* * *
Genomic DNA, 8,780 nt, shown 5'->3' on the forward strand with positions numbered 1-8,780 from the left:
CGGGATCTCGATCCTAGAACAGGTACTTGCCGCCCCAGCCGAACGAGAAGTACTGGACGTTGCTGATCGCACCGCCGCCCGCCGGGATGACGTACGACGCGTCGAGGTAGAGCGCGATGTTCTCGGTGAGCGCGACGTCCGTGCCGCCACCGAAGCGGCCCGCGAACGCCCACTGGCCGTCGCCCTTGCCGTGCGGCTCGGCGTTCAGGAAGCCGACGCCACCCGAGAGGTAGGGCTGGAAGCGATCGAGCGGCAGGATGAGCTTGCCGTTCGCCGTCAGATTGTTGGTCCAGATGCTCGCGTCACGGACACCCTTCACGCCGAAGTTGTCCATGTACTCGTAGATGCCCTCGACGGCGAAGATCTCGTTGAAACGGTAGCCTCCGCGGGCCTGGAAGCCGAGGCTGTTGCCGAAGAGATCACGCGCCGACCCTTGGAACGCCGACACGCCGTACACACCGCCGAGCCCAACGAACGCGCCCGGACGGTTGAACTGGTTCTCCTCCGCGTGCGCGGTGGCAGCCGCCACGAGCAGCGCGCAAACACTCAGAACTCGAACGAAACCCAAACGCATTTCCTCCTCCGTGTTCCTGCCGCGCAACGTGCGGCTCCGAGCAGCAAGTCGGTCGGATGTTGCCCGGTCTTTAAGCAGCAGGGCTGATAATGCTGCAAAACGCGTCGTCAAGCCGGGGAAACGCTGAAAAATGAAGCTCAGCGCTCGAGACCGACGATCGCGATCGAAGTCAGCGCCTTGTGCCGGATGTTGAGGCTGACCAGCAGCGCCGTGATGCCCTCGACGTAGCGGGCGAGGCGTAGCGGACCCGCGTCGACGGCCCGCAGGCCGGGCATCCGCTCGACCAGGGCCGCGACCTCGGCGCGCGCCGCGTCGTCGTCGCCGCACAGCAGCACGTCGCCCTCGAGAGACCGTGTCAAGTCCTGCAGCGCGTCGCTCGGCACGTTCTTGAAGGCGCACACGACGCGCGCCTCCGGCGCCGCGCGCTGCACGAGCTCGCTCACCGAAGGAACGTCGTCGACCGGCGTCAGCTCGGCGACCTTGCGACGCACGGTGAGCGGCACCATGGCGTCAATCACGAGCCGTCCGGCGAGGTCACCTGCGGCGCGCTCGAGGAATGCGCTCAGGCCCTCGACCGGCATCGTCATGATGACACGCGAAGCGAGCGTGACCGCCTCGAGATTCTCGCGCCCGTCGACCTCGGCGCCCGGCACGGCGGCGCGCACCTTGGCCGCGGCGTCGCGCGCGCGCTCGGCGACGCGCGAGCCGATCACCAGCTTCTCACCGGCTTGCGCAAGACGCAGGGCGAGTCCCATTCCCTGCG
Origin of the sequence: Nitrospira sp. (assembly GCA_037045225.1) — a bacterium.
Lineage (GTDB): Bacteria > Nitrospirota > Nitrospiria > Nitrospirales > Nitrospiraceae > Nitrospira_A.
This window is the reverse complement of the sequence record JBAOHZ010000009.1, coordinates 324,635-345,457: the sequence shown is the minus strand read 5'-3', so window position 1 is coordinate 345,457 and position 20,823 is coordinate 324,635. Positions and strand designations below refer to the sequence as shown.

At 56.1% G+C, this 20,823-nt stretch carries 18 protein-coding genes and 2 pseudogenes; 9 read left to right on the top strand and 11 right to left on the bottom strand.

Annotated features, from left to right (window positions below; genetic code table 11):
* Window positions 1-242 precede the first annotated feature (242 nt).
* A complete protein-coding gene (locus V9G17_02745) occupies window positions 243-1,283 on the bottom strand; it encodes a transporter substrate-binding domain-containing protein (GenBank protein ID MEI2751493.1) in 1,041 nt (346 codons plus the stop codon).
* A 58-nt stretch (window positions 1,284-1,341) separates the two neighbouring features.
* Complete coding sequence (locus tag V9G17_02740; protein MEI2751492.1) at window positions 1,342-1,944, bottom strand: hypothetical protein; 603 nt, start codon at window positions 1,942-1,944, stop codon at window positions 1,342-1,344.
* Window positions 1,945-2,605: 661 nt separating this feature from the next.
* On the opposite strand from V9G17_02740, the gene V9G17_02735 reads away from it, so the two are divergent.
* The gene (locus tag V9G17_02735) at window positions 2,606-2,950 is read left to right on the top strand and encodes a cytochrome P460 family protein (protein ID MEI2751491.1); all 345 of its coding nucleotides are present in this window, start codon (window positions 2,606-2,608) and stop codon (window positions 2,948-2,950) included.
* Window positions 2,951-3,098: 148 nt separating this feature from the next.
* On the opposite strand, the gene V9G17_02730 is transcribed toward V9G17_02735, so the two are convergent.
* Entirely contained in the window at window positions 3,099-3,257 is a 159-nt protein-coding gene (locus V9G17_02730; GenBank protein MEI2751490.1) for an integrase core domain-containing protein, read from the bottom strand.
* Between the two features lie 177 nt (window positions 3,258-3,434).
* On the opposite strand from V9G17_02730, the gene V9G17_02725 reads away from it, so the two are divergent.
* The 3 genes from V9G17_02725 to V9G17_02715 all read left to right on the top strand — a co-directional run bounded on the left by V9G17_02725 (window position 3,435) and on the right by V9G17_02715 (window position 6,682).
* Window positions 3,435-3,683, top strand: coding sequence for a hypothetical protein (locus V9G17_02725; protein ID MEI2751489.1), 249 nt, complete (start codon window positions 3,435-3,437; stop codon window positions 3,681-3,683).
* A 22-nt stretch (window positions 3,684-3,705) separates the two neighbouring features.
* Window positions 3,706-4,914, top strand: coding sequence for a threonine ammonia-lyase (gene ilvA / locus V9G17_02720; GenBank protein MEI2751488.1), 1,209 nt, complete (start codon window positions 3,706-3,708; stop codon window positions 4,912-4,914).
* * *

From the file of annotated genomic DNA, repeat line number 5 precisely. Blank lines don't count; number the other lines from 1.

This window is the reverse complement of the sequence record JBAOHZ010000009.1, coordinates 324,635-345,457: the sequence shown is the minus strand read 5'-3', so window position 1 is coordinate 345,457 and position 20,823 is coordinate 324,635. Positions and strand designations below refer to the sequence as shown.